Weeks after the feds raided Butina's apartment, the gun group's president made a hasty exit.
On May 7, the National Rifle Association released a curious press release declaring that Oliver North, the key player in the Iran-contra scandal and an NRA board member, was "poised to become" the group's president. Earlier that day, Peter Brownell, then finishing his first term as NRA president, had announced that he would not seek a second annual term in order to devote more time to his family business, a firearms retail company.
This changing of the guard -- and how it happened -- was odd. For 15 years, the NRA leadership had followed a specific pattern: an officer was elected by the board to serve two consecutive annual terms as second vice president, then two as first vice president, and, finally, two as president. But the Brownell-to-North transition broke this orderly process. North at the time was serving in neither vice president position. And his ascension was a surprise -- even to North. The day of the move, North told NRATV, "I didn't expect this to be happening...This was very sudden." (North also remarked, "A coup is being worked against the president of the United States and every conservative organization on the planet.")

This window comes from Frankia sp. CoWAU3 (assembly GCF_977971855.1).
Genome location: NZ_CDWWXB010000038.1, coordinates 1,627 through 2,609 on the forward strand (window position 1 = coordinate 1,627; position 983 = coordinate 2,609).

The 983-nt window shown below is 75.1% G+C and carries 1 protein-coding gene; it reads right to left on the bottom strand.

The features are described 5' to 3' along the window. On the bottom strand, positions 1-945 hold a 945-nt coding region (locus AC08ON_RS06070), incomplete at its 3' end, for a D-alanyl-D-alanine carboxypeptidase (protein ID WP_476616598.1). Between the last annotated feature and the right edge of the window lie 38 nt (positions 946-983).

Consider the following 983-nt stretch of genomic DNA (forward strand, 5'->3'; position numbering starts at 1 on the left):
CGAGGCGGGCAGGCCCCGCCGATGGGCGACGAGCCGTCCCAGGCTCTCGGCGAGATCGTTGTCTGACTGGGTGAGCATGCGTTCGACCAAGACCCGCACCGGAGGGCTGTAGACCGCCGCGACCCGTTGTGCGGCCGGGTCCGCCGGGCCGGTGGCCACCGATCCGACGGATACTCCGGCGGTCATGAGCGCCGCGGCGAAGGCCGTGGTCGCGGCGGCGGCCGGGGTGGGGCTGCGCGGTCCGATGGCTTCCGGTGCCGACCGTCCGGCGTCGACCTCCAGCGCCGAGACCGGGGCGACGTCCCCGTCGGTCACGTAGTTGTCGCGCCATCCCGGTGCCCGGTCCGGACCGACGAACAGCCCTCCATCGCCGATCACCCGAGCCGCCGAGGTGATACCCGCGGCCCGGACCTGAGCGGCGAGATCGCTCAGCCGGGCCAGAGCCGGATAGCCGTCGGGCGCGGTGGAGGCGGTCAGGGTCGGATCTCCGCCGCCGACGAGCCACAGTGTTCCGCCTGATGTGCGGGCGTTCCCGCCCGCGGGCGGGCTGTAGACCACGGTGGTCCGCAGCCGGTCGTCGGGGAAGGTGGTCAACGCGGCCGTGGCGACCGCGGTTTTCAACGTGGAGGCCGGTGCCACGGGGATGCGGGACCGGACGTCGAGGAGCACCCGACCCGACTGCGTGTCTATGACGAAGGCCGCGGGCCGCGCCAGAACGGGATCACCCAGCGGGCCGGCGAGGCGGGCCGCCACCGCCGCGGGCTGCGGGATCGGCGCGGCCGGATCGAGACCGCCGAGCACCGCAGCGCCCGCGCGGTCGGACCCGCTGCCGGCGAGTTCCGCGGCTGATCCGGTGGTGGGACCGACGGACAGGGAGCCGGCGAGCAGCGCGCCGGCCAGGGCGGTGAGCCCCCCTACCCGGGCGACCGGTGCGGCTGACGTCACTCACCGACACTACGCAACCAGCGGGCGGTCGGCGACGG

This development puzzled NRA watchers. North had not been in the line of succession. He was not prepared for the position and said he would need weeks before he could assume the post. Brownell was the first NRA president in a decade and a half not to seek a second term, and the first vice president, Richard Childress, was passed over. Childress claimed that because of his own commitments he could not even serve as interim president. That job went to the second vice president, Carolyn Meadows. The NRA had been known as an outfit with a strict hierarchy. But now all that was being thrown aside in what North called an "unexpected" and "sudden" action.
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